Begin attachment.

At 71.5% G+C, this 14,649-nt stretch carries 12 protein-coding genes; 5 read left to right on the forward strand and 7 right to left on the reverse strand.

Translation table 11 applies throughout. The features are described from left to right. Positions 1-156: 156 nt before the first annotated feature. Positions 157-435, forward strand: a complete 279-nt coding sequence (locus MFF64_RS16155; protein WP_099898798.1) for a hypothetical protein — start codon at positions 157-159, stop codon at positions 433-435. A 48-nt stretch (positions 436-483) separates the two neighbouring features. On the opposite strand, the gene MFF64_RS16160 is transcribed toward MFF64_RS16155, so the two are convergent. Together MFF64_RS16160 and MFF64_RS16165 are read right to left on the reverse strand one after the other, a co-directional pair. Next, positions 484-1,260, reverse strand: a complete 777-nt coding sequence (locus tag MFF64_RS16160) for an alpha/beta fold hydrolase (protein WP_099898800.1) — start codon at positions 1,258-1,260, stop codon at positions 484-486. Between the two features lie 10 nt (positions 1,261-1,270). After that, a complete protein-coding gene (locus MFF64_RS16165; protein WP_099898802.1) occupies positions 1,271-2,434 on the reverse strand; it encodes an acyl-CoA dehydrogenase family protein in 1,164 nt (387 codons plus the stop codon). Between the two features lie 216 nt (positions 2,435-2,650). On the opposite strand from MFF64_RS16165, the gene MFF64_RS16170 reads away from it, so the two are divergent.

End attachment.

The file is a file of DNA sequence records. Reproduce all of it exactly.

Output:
At 71.5% G+C, this 14,649-nt stretch carries 12 protein-coding genes; 5 read left to right on the forward strand and 7 right to left on the reverse strand.

Translation table 11 applies throughout. The features are described from left to right. Positions 1-156: 156 nt before the first annotated feature. Positions 157-435, forward strand: a complete 279-nt coding sequence (locus MFF64_RS16155; protein WP_099898798.1) for a hypothetical protein — start codon at positions 157-159, stop codon at positions 433-435. A 48-nt stretch (positions 436-483) separates the two neighbouring features. On the opposite strand, the gene MFF64_RS16160 is transcribed toward MFF64_RS16155, so the two are convergent. Together MFF64_RS16160 and MFF64_RS16165 are read right to left on the reverse strand one after the other, a co-directional pair. Next, positions 484-1,260, reverse strand: a complete 777-nt coding sequence (locus tag MFF64_RS16160) for an alpha/beta fold hydrolase (protein WP_099898800.1) — start codon at positions 1,258-1,260, stop codon at positions 484-486. Between the two features lie 10 nt (positions 1,261-1,270). After that, a complete protein-coding gene (locus MFF64_RS16165; protein WP_099898802.1) occupies positions 1,271-2,434 on the reverse strand; it encodes an acyl-CoA dehydrogenase family protein in 1,164 nt (387 codons plus the stop codon). Between the two features lie 216 nt (positions 2,435-2,650). On the opposite strand from MFF64_RS16165, the gene MFF64_RS16170 reads away from it, so the two are divergent.